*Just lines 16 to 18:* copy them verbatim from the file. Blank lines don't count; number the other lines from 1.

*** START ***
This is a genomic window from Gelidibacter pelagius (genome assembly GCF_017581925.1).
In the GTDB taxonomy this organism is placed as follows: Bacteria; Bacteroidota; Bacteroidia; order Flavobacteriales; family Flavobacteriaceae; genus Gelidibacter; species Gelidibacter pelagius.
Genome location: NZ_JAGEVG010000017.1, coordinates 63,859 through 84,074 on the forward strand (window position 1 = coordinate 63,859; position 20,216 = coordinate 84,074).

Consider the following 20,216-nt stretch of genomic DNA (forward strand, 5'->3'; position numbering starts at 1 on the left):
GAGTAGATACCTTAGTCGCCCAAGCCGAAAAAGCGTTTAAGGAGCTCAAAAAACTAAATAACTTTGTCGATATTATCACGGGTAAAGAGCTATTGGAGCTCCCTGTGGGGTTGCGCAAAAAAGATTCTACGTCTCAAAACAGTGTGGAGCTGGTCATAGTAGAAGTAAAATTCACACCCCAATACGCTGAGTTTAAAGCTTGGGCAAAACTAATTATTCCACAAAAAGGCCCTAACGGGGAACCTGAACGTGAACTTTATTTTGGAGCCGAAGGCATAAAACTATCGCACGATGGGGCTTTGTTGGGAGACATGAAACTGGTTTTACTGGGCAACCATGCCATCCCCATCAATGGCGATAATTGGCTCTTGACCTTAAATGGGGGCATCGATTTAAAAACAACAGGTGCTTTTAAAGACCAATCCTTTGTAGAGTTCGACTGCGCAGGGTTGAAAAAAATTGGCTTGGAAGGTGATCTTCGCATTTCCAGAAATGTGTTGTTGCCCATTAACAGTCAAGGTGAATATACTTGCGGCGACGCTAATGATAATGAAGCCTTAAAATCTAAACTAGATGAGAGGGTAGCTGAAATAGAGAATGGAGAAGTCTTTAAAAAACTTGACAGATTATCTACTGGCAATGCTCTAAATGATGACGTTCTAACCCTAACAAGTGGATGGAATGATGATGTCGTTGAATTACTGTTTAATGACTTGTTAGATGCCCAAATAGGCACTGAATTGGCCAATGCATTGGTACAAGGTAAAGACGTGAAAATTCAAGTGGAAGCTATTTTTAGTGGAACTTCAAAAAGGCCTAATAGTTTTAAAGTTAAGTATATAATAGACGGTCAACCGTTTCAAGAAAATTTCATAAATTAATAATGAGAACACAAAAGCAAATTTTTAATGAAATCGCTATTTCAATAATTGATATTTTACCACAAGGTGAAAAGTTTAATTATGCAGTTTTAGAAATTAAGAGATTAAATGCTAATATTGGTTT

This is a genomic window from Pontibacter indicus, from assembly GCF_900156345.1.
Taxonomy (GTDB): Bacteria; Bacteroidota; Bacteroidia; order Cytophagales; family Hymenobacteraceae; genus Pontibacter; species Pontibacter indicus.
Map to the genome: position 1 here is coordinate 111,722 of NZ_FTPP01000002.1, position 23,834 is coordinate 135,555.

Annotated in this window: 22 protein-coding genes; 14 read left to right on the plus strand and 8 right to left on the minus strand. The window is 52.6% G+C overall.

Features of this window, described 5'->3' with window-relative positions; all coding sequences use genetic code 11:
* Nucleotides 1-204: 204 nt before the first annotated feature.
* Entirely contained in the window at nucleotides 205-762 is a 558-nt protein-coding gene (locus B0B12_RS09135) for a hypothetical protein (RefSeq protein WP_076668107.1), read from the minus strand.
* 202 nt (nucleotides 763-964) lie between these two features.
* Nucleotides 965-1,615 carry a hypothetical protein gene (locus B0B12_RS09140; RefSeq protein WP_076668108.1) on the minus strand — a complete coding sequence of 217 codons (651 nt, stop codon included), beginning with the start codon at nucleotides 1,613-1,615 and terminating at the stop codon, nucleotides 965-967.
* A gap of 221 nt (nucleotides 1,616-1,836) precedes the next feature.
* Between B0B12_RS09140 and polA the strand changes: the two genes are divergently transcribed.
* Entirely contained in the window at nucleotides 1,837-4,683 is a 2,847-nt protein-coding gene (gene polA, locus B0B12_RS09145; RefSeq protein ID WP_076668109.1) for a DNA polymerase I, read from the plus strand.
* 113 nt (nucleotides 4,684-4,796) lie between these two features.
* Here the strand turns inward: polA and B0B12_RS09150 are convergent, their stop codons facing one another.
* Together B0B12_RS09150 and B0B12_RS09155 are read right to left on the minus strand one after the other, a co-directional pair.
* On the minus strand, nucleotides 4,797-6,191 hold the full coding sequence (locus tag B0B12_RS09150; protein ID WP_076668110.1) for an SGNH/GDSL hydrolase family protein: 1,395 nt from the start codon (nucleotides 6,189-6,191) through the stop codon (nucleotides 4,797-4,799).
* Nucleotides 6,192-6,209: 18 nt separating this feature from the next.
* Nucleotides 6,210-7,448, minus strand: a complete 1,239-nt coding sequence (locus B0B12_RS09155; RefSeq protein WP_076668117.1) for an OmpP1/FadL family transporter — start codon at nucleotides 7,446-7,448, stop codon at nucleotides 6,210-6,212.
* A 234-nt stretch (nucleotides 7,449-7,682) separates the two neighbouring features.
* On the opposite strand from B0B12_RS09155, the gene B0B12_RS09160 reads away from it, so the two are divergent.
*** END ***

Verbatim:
* Between B0B12_RS09140 and polA the strand changes: the two genes are divergently transcribed.
* Entirely contained in the window at nucleotides 1,837-4,683 is a 2,847-nt protein-coding gene (gene polA, locus B0B12_RS09145; RefSeq protein ID WP_076668109.1) for a DNA polymerase I, read from the plus strand.
* 113 nt (nucleotides 4,684-4,796) lie between these two features.